Cat Daddy wondered if we could get away with just not flea-treating Catorze. If he were an indoor cat I might have been tempted; however, not only does he go outdoors, but he also rummages in the most disgusting places that don’t bear thinking about. Last week I had to try and haul his arse out of That Neighbour’s bin, Cône and all. And on THIS occasion (see link) we suspect that he crept into a fox hole and stole their dinner, for fun: https://louiscatorze.com/2016/08/14/a-bon-chat-bon-rat/

I have never had to deal with a flea infestation, but I have heard dreadful horror stories from fellow cat freaks who have. Fleas are stubborn little buggers and, if you’re very unlucky, you can end up having to treat the cat, carpets, curtains, clothes, furniture and bedding, multiple times. No, thank you.

So the best I can do at present to deal with the remnants of Broadline is to deconstruct the vial after use, so that the damage is minimal. Left to right, with their final resting places listed in brackets, are as follows:

1. Box and information leaflet (cardboard and paper recycling)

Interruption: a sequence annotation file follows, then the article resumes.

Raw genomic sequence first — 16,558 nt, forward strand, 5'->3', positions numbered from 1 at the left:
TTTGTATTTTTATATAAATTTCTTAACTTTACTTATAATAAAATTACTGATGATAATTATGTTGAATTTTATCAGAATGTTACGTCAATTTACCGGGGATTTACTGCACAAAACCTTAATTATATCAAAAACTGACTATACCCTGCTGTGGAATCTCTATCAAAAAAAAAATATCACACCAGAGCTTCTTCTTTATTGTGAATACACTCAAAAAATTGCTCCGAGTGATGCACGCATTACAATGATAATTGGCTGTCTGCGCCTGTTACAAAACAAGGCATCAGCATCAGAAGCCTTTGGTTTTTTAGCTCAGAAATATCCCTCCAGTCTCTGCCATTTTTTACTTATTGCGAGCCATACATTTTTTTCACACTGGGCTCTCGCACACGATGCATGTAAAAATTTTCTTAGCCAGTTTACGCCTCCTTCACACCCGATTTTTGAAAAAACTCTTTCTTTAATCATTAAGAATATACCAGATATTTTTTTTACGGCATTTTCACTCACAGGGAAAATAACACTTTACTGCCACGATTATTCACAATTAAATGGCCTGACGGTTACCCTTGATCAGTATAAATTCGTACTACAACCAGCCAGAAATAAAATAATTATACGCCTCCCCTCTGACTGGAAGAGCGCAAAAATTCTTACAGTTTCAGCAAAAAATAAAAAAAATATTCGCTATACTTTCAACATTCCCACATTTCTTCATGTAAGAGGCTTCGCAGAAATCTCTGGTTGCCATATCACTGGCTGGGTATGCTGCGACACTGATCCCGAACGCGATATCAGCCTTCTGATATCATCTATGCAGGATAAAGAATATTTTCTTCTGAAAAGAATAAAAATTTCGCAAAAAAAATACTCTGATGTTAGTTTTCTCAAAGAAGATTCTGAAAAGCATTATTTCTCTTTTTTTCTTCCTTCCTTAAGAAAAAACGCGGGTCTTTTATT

2. Vial container tray (plastics recycling)

3. Vial with plunge bit (plastics recycling)

4. Floppy film covering the tray (our friend whose company makes speakers – yes, as in sound system speakers – from recycled plastic film: https://www.gomi.design)

5. Very tiny thing on the far right: rubber stopper (landfill)

Louis Catorze may not quite be a 100% zero-waste kitty but, if the extent of his waste is just a rubber stopper every month, I guess that’s not bad for now. Manufacturers, you’re not off the hook, though. You still have work to do.

Maintenant lavez-vous les pattes

We have just treated ourselves to a fabulous green solution for storing our unsightly recycling boxes. However, once the top bit is filled with soil and plants, I am concerned that a certain someone may mistake it for the world’s fanciest litter tray. So … how to keep Louis Catorze from doing unwanted business here? 

Cat Daddy, rather naively, is insisting that Catorze will never use this as les toilettes royales “because he isn’t allowed out at The Front”. But we all know better, don’t we? 

We – well, I – thought about everything from cat-arse-activated sprinklers to filling the top with spiky cacti to deter la derrière royale, but then my mum suggested sedums. No, I had no idea what they were, either, until now.